I. larsonae differs from  from I. larsonae in its longer trunk with a nearly even depth from just behind the head to the dorsal-fin origin, versus that if I. lumnitzeri which increases greatly in depth anteriorly from just behind the head to the origin of the dorsal fin.

Etymology

Idiotropiscis is from the Greek idio- (individual, personal) and tropikos (of turning, figurative). The specific name larsonae is in honour of Helen K. Larson (formerly of the Northern Territory Museum and Art Gallery) in recognition of her many contributions to Chuck Dawson’s studies on Indo-Pacific Pipefishes.

Species Citation

Acentronura (Idiotropiscis) larsonae Dawson 1984, Japan. J. Ichthyol. 31(2): 156, figs. 1-2. Type locality: Alpha Island, Monte Bello Islands, Western Australia.

Author

Bray, D.J. & Thompson, V.J. 2018

Resources

Australian Faunal Directory

Helen's Pygmy Pipehorse, Idiotropiscis larsonae (Dawson 1984)

References


Allen, G.R. 1997. Marine fishes of tropical Australia and South-east Asia: a field guide for anglers and divers. Western Australian Museum, Perth. 292 pp.

Allen, G.R. & R. Swainston. 1988. The marine fishes of north-western Australia. A field guide for anglers and divers. Western Australian Museum, Perth. 201 pp.

Dawson, C.E. 1984. A new pipehorse (Syngnathidae) from Western Australia, with remarks on the subgenera of Acentronura. Jpn. J. Ichthyol. 31(2): 156–160.

Dawson, C.E. 1985. Indo-Pacific Pipefishes (Red Sea to the Americas). Gulf Coast Research Laboratory, Ocean Springs, Mississippi. 230 pp. [as Acentronura (Idiotropiscis) australe]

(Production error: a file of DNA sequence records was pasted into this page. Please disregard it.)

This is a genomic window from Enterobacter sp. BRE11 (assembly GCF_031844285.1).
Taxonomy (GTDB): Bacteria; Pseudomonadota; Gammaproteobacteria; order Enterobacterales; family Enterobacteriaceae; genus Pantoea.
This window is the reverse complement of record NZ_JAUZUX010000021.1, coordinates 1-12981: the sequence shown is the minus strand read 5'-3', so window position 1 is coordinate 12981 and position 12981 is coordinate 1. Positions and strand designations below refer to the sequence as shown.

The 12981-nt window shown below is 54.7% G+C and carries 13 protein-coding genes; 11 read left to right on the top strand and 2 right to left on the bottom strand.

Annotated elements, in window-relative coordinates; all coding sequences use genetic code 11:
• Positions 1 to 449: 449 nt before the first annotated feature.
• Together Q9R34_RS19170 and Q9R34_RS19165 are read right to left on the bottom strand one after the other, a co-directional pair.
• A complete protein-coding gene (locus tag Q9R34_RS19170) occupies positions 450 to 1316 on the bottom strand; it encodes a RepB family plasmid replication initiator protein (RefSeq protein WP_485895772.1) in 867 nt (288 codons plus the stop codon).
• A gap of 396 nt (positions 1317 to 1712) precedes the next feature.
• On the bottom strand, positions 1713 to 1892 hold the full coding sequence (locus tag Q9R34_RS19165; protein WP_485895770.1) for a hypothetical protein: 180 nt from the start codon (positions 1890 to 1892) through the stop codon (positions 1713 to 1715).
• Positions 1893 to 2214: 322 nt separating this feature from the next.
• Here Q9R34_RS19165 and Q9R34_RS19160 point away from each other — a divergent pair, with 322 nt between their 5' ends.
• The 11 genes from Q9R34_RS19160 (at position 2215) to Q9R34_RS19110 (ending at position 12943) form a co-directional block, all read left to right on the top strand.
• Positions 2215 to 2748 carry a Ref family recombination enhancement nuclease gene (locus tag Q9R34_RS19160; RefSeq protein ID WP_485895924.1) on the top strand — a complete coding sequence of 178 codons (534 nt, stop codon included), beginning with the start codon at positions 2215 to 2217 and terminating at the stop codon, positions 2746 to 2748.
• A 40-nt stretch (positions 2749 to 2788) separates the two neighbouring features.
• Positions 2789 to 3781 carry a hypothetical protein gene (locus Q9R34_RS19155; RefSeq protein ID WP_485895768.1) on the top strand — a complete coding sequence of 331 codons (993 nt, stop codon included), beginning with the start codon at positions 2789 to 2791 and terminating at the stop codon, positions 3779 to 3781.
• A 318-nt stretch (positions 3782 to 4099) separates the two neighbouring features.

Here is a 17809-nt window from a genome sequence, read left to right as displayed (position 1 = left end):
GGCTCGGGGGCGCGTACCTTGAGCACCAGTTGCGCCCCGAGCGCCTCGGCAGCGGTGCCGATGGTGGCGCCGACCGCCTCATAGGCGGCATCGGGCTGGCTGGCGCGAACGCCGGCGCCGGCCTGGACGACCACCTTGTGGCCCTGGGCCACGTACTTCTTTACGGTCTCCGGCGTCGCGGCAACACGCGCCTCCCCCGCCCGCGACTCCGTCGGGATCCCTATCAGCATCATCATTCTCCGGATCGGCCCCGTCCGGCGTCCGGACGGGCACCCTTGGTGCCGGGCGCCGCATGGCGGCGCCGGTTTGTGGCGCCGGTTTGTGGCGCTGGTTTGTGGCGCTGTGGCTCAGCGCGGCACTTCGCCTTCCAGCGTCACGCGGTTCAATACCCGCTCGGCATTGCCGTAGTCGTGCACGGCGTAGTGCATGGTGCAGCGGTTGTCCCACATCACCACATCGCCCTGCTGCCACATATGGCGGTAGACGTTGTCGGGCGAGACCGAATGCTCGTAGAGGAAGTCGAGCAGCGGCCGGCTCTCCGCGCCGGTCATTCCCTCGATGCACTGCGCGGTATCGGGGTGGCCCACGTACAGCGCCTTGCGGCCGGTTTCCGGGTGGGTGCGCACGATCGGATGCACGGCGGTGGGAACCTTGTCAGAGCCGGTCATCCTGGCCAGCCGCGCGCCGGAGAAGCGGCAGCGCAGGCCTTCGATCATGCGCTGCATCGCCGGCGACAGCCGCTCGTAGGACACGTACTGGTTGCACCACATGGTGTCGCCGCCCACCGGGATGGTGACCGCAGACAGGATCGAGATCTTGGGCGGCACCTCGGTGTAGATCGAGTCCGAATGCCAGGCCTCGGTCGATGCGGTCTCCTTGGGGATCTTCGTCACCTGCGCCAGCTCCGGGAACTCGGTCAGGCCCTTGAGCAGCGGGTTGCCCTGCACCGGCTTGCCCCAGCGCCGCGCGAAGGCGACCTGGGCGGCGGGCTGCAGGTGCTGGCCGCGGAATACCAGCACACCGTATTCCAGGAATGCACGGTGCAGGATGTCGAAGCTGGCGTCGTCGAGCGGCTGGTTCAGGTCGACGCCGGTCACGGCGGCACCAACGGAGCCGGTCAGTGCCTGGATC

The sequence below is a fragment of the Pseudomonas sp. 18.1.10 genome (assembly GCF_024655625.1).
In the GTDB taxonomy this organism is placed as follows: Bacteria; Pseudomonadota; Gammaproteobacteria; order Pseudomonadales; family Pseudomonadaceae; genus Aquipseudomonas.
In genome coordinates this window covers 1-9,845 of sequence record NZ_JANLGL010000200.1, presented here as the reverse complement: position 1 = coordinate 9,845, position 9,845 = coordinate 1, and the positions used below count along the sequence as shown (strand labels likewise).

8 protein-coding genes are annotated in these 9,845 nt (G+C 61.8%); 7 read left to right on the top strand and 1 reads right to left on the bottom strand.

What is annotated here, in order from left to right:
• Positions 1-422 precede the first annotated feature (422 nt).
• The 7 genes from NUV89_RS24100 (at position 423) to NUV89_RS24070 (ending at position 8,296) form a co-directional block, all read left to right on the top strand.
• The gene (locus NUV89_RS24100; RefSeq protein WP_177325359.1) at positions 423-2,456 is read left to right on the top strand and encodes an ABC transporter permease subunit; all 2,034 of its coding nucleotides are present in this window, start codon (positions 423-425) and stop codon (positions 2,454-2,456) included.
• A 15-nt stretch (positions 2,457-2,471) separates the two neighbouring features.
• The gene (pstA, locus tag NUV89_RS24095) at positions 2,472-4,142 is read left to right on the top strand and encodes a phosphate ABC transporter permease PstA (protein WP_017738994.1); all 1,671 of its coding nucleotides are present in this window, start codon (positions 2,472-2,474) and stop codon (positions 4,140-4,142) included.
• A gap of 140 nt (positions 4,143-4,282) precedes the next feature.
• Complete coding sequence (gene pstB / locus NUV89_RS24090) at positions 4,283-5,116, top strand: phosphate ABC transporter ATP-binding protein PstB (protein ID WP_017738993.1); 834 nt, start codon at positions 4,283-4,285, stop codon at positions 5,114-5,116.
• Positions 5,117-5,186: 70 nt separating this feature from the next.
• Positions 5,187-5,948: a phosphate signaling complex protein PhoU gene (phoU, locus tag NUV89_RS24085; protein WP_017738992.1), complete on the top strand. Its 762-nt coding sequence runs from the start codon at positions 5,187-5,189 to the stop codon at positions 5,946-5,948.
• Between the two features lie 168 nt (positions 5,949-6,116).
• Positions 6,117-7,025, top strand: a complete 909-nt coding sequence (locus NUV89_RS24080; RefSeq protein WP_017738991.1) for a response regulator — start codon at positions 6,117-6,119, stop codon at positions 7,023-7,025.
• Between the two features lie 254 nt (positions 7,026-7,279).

Kuiter, R.H. 2004. A new pygmy pipehorse (Pisces: Syngnathidae: Idiotropiscis) from eastern Australia. Rec. Aust. Mus. 56(2): 163–165.

Kuiter, R.H. 2009. Seahorses and their relatives. Aquatic Photographics, Seaford, Australia. Pp. 1–333.

Paulus, T. 1999. Family Syngnathidae. pp 2264-2276, In Capenter K.E. & Niem V.H. (eds) The Living Marine Resources of the Western Central Pacific. FAO Species Identification Guide For Fisheries Purposes. FAO Vol. 4.

Paxton, J.R., J.E. Gates, D.F. Hoese & D.J. Bray. 2006. Syngnathidae (Pp. 810–846). In  Beesley, P.L. & Wells, A. (Eds) Zoological Catalogue of Australia. Volume 35. Fishes. ABRS & CSIRO Publishing, Australia., 3 vols.

Pogonoski, J.J., D.A. Pollard & J.R. Paxton. 2002. Conservation Overview and Action Plan for Australian Threatened and Potentially Threatened Marine and Estuarine Fishes, Environment Australia, Canberra. 375 pp.

Pollom, R. 2016. Acentronura larsonae (errata version published in 2017). The IUCN Red List of Threatened Species 2016: e.T65368802A115424465. http://dx.doi.org/10.2305/IUCN.UK.2016-3.RLTS.T65368802A67618644.en. Downloaded on 13 March 2018.

Whitley, G.P. 1947. New Sharks and fishes from Western Austalia, Part 3. Aust. Zool. 11(2): 129–150.

Quick Facts


CAAB Code:37282036

Conservation:IUCN Data Deficient

Depth:1-10 m

Habitat:Reef associated

Max weight:5 cm TL

Native:Endemic